I didn’t really fancy drawing a picture of today’s reading from morning prayer (the beheading of John the Baptist, Matthew 14.1-12).
Corruption and sleaze are nothing new, but have always been there, and that when those in power try to save face rather than face up to their mistakes, there are often casualties. We may lament at this, and at how those who speak up and speak out so often seem to pay too high a price for their integrity.
But there is no good news in any of that, no gospel, merely confirmation of what our sometimes-cynical minds know represents some of the worst of humanity. If anything, this shows us how much we – just as the world in Herod and John’s day – need the gospel.
And that gospel had been the whole meaning of John’s life. He’d spent his adult years preaching essentially three things:
- Repentance and forgiveness are real, and necessary, and they are for everyone
- The kingdom of God is coming closer, and this a promise of hope and a threat of judgement
- There is someone greater coming: Jesus the Messiah.
These three messages were John’s whole reason for being.
The last one, that Jesus was coming, had finally started to be fulfilled. The baton has well and truly been passed on. John’s role as the last great prophet has been accomplished, and his work is done.
But the other parts of John’s message are not yet finished. And Herod stands as the final person to whom John brings them, and with whom he tries to share them.
John brings Herod the gospel of repentance, the truth about sin and forgiveness. Would Herod’s hesitation ever have led to a change of heart heart, that could, eventually have found expression in the way he lived his life? We will never know. But undoubtedly John’s last act was to keep on preaching repentance to Herod, and keep offering him the chance of God’s forgiveness, the chance to make things right. John never gave up his calling to show Herod the reality of God’s mercy, even though in the end, no mercy was shown to him.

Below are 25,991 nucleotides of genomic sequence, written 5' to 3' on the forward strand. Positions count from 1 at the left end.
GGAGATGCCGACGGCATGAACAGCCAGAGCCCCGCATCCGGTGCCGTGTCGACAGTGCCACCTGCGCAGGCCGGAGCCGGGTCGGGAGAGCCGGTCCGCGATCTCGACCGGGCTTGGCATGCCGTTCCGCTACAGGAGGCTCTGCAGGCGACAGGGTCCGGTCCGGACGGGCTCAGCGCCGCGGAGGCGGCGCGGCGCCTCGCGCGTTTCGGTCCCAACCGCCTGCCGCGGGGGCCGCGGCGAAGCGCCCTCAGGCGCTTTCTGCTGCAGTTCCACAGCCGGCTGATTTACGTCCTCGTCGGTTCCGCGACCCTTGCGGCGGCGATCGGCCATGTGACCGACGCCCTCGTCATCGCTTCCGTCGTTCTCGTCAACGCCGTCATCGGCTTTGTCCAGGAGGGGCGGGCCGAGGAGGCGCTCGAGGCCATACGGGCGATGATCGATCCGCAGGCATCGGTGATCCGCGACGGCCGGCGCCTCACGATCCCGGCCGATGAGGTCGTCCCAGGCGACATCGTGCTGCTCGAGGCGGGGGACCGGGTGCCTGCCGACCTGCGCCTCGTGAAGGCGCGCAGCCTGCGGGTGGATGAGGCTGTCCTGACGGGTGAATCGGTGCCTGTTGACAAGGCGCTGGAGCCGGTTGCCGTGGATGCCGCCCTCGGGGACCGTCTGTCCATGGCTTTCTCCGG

And John also spend his last days showing Herod what the kingdom of God was like. This, I think, must have been what really intrigued the king. It’s as if he caught a glimpse of a different way of doing things, of a different kind of power, or a different world order, and was both fascinated and frightened by it. I am sure he would have kept John around far longer to see more of this kingdom of God at work, had he not made that rash, wine-fuelled promise.
So Herod was faced with a choice. Save John, and keep alive the glimpse of another kind of kingdom, or sacrifice John to save his own kind of kingdom, his own political reputation. Herod fails the test, just as Pontius Pilate would fail his own test when Jesus showed him a glimpse of the kingdom later. Herod, like Pilate, chooses the values of his own kingdom over the glimpse of the kingdom of God, and rejects his own shot at receiving mercy by failing to show it to others.
There are so many pre-echoes in John’s story of the story of the passion of Jesus. Not only the corrupt leader who can’t seem to make the morally right and spiritually right choice, the condemnation on a whim – but above all the way in which both John and Jesus approach their deaths offering to those who are hurting them a glimpse of the kingdom and a chance at forgiveness. Right up til the end.
Jesus and John lived their lives as a blessing from God to the world. But God’s blessing was not always straightforward or painless. They brought life and truth and mercy, and these values are sometimes so much at odds with the ways of the world that they may seem impossible to accept. Jesus and John showed how to make good choices even when bad choices were easier, and they showed integrity even when self-interest was easier. But above all they showed us that there is nothing that God would not do, no length to which he would not go, to keep on giving his people glimpses of the kingdom and offers of forgiveness.
This is also our calling – it may not lead to our death, but it may lead many to life.